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Retirement in Krabi.


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@ajarnsiam said "It is against UK law to claim a pension on the basis of a fraudulent UK residence when you are registered and living as a retiree in Thailand. I'm not sure what the penalty would be for this, but I guess it could jeopardise your pension rights as well as giving you a criminal record."

Australian Centrelink (Social Security) records are now linked to airport/immigration records so they know when you come and go automatically - so you could not achieve the above if you tried.

Don't suppose I would be registered as a retiree, wouldn't be on a.retirement visa just a marriage one?

Sent from my LG-P880 using Thaivisa Connect Thailand mobile app

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Is it necessary or desirable to get a thai bank account or is it just as easy and cheap to use my UK bank?

Why not, if you are living here it makes sense. I would suggest Bangkok Bank they seem to offer the closest standard to what we are used to at home. But keep the UK account and ATM card, it can be useful.

If I marry my thai g/f, what kind of visa will I get that does away with visa runs?

I can never remember the letter but yes and you will just have to do a 90 day appearance at Immigration. The income requirements are much lower than a Retirement Visa, 400K for over two months or 40,000 per month income.

Anybody got any links to insurance for retired farangs?

I use AXA for international cover but sit down before you call them!

Oh! and I'd just like to add, I aint got the money for a retirement visa and I'm already renting a bungalow in Ao Nang for 3,500baht a month.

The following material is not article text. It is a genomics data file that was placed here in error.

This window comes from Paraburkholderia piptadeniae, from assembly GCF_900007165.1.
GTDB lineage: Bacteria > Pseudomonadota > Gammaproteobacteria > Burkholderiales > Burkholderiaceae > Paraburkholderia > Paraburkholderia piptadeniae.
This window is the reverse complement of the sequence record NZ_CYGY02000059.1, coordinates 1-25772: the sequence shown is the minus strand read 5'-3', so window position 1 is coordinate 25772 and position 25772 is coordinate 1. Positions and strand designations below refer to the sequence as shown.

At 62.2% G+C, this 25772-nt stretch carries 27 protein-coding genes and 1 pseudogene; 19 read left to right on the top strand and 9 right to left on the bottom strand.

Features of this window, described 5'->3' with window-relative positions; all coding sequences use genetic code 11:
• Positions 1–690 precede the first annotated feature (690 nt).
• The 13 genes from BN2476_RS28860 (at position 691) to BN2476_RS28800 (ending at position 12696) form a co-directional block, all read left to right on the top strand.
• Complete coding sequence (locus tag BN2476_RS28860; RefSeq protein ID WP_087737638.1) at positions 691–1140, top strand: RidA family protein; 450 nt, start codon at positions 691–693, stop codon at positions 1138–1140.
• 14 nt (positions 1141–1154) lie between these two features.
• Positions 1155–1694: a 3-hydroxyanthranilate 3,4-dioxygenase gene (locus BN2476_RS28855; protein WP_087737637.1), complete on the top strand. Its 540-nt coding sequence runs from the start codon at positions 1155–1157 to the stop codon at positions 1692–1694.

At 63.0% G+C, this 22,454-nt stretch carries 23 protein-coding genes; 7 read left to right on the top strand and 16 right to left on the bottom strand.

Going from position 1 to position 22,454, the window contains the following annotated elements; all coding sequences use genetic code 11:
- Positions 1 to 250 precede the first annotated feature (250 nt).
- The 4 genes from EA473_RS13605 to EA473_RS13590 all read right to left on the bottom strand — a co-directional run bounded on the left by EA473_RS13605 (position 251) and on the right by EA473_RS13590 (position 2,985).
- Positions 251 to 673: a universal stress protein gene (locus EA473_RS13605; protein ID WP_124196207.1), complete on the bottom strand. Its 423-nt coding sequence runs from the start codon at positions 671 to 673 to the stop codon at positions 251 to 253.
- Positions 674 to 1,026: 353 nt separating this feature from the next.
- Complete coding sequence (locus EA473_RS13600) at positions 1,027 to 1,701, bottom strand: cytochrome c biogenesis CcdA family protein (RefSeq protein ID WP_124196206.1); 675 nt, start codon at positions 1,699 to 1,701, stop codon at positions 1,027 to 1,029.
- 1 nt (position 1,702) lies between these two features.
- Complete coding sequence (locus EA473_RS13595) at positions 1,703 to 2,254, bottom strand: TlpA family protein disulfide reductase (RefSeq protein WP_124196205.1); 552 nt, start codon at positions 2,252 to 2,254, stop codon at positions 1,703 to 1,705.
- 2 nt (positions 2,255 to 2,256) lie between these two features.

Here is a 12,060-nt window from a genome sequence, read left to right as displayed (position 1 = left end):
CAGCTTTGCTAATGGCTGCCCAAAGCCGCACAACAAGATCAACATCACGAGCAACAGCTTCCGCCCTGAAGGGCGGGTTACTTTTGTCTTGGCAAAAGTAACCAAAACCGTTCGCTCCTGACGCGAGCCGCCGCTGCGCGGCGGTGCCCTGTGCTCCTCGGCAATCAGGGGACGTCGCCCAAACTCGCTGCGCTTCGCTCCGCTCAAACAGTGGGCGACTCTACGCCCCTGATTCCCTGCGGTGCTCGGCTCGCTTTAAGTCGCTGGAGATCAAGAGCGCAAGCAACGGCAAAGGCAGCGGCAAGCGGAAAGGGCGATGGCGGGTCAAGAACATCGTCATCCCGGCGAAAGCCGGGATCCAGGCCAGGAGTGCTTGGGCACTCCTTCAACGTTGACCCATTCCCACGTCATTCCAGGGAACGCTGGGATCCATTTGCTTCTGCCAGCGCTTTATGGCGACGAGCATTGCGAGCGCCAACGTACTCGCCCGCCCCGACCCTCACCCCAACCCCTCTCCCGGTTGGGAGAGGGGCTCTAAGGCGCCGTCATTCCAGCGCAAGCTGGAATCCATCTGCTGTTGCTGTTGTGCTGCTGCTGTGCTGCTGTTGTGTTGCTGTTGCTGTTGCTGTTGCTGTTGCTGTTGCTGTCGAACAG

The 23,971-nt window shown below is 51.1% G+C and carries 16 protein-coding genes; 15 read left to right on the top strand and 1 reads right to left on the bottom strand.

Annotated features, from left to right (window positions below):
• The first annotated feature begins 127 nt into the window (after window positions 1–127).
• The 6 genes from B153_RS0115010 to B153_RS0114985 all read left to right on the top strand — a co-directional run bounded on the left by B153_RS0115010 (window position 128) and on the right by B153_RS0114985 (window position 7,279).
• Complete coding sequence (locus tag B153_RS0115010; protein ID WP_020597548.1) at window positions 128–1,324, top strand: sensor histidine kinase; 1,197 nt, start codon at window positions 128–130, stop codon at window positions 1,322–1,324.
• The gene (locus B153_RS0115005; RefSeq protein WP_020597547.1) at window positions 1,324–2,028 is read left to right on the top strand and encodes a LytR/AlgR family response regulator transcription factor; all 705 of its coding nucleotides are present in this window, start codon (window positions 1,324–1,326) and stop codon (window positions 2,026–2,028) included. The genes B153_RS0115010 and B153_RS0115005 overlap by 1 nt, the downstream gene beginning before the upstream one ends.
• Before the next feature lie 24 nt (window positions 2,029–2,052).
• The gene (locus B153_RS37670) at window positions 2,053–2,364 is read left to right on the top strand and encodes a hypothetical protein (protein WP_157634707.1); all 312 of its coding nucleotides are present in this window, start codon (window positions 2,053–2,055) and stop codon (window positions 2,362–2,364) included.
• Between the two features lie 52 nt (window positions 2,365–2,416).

That is cheap, over her in Phuket you wouldn't even get a room for that, maybe a miniature one !

S

Are you serious about those money requirements? I aint even got that unless the baht nosedives.

Sent from my LG-P880 using Thaivisa Connect Thailand mobile app

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Police order 777/2551

(6) In case of marriage with a Thai lady, the husband who is an alien must have an average annual income of not less than 40,000 baht per month or a money deposit in a local Thai bank of not less than 400,000 baht for the past 2 months for expenses within a year.

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Is it necessary or desirable to get a thai bank account or is it just as easy and cheap to use my UK bank?

Why not, if you are living here it makes sense. I would suggest Bangkok Bank they seem to offer the closest standard to what we are used to at home. But keep the UK account and ATM card, it can be useful.

If I marry my thai g/f, what kind of visa will I get that does away with visa runs?